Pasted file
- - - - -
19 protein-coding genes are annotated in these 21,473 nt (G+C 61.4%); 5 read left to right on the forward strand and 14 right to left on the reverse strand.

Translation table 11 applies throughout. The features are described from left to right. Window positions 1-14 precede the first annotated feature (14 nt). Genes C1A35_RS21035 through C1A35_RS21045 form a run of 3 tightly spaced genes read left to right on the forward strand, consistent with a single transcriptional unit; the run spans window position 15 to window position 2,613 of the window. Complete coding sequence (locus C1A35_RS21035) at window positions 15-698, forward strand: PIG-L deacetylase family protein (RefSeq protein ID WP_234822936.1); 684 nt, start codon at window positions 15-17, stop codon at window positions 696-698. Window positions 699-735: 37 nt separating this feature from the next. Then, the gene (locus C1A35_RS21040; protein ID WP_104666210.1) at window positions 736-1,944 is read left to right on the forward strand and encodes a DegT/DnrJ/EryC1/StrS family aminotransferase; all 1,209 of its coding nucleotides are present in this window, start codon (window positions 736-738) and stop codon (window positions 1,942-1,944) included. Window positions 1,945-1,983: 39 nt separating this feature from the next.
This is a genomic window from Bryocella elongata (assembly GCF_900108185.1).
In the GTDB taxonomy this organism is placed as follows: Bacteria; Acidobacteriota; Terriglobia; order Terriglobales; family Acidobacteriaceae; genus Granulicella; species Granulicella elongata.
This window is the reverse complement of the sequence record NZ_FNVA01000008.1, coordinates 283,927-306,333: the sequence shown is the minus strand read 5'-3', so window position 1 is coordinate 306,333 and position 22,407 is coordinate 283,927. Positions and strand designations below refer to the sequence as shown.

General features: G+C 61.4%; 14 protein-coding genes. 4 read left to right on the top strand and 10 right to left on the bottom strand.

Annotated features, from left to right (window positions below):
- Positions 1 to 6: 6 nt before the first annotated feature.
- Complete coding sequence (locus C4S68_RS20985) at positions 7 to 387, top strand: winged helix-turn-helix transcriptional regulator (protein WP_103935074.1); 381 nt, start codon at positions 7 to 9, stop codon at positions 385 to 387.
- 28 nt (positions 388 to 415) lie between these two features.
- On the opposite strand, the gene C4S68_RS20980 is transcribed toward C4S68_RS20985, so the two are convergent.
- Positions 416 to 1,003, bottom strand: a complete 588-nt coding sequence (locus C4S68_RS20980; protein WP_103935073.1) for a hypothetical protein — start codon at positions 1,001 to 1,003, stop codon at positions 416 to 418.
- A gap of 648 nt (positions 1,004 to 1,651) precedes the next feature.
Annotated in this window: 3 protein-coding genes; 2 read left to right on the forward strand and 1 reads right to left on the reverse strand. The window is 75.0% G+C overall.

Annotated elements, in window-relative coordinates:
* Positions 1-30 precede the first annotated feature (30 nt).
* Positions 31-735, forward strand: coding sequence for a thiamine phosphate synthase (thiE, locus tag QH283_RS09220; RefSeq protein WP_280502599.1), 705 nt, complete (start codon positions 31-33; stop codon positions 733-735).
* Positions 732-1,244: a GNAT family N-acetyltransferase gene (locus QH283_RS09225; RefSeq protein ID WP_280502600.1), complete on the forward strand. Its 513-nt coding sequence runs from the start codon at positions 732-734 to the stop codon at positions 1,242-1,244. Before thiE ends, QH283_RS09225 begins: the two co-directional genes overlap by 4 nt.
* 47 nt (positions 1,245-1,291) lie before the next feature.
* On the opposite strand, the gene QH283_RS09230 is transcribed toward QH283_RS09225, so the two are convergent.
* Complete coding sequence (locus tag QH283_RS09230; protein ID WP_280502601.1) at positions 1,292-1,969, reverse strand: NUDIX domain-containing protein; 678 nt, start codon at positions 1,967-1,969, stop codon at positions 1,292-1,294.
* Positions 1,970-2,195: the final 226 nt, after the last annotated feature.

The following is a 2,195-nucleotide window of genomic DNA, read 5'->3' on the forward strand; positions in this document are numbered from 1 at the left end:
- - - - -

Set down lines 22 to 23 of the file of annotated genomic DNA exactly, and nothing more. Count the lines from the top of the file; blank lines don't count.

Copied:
* Positions 1,970-2,195: the final 226 nt, after the last annotated feature.

The following is a 2,195-nucleotide window of genomic DNA, read 5'->3' on the forward strand; positions in this document are numbered from 1 at the left end: